Meetings 2020

Meeting Planning

We’ve all heard about how drones, holograms, robots and more will alter the future of meetings—or already have, in a few exclusive settings. But when we asked several industry thought leaders to predict what meetings will look like in five years, we were interested in innovations and practices that would be in common use by 2020. (Some of these technologies may exist or be in development now, but they have not yet been fully realized or built out.) Their responses were illuminating. Many of our prognosticators talked about how attendees in 2020 will be the drivers of meetings in a much more significant way—through instant feedback, crowdsourcing, tracking and co-creating meeting content, often on the spot. All emphasized the continued dominance of mobile; some extolled the virtues of a “super app,” a single, multi-event app that will handle the meetings experience before, during and after. Others touted technologies such as geo-fencing and Beacons, which will be ubiquitous by 2020—not only at events, but everywhere in our daily lives.

That last point, in fact, emerged as the big concept in our conversations:

Meetings in 2020 will not be about a single event, or even series of events. Instead, they will be about a connected community that spans years of participants’ lives.

This is partly because increasingly smarter technologies will allow personal data—from public records, social networks, group and club memberships, and employers past and present—to be connected and accessed. The data will give planners and marketers tools to tailor their offerings to meet attendee needs, not only in, but also beyond, a meeting environment. Their goal will be to provide participants with customized, satisfying content and products, and foster a lasting community of loyal, like-minded people. n It’s also due to a more sophisticated understanding of data and how to use it: The more participants reveal about their likes and dislikes, background and interests, and the more they express what they want from a conference, a speaker, a networking event, the better their experience. It will be an experience, in fact, that participants will want to extend and repeat. n In this context, meetings are part of a continuum that gives us an enduring network of relationships, matches us up with ongoing personal and professional opportunities, and delivers personalized information and services wherever we are in space and time. n Get ready for 2020.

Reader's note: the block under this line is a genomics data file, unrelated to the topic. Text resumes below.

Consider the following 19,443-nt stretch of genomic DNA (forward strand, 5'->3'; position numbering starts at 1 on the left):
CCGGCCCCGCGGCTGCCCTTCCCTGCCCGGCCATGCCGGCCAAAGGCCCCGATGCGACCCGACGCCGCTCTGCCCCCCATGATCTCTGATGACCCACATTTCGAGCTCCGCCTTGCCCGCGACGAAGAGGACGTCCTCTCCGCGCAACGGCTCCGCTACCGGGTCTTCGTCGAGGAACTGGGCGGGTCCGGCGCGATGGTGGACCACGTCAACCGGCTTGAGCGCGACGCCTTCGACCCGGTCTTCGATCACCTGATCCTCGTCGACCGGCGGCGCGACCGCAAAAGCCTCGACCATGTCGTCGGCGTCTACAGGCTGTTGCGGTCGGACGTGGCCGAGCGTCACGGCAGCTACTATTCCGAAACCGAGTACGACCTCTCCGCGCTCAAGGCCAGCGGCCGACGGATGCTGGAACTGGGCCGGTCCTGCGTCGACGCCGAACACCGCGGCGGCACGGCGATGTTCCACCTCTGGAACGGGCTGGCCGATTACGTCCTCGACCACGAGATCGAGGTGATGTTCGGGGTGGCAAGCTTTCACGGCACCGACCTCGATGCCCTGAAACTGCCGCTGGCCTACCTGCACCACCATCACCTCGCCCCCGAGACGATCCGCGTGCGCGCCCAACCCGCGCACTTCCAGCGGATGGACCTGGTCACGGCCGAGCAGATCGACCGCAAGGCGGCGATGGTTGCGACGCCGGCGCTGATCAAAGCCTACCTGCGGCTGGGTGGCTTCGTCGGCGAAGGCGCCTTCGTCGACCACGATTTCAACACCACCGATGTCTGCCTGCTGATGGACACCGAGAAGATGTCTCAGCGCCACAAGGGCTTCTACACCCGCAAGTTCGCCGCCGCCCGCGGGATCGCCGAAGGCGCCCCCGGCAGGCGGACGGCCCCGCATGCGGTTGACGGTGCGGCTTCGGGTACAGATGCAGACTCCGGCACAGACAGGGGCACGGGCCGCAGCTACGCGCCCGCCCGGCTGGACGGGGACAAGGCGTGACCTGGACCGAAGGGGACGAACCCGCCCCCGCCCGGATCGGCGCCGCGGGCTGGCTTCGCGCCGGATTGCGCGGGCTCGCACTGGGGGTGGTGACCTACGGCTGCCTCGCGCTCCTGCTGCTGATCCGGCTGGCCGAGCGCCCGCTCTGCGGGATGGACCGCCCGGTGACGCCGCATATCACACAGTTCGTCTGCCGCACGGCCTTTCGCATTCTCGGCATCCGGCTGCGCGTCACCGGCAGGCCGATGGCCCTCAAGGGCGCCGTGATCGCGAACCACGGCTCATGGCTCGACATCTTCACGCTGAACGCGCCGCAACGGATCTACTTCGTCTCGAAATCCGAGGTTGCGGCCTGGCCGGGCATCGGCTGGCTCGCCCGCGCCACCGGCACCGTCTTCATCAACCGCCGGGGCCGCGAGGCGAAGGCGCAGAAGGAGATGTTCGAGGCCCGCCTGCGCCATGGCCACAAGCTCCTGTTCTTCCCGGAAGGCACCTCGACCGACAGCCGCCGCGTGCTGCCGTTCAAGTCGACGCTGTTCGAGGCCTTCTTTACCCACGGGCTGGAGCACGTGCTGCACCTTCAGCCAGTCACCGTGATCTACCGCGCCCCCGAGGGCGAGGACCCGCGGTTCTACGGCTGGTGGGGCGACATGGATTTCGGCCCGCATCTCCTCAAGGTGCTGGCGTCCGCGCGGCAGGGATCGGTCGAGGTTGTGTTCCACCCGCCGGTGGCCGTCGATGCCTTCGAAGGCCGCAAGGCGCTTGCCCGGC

1. Before  the  Meeting

  • “Event discovery” gets turbo-charged: Meetings find you, based on your preferences, memberships, past attendance, where you live, your profession, etc. Planners no longer rely on email or social media blasts and campaigns to spread awareness.
     
  • An integrated registration system feeds into a single “super-app” that captures your preferences and other data, and connects to your social and professional networks. You see a list of other attendees and presenters, and indicate who you want to meet.
     
  • You have unlimited choices in hotels, airlines and ground transport that include event discounts. The app lets planners know when and how you are getting to the conference, where you’re staying, when and how you’re leaving, meal preferences and so on.

2. At the Meeting

Your single super-app contains all the info and documentation you need, including boarding passes and ground transport reservations. Your mobile or wearable device allows keyless check-in. Flight delayed? The app seamlessly changes ground transport and hotel arrival time, and notifies you of your new schedule.

The event hub, whether it’s a convention center, hotel or other venue, is connected through geo-fencing, facial recognition, Beacons, etc., so you are recognized, identified and served information tailored to you. Among other things, this means:

  • No lines: When you enter the hub for the first time, you’re automatically printed a badge and personalized information is delivered to you.
     
  • The app tells you when a person you want to meet (as you indicated earlier) is in the same room as you.
     
  • The app identifies other attendees in close proximity, including names, titles, companies and even data, such as how long the person has been in the industry, previous experience, etc.
     
  • Language is no barrier: Real-time translation on your mobile device allows you to carry on a conversation with anyone, in any language.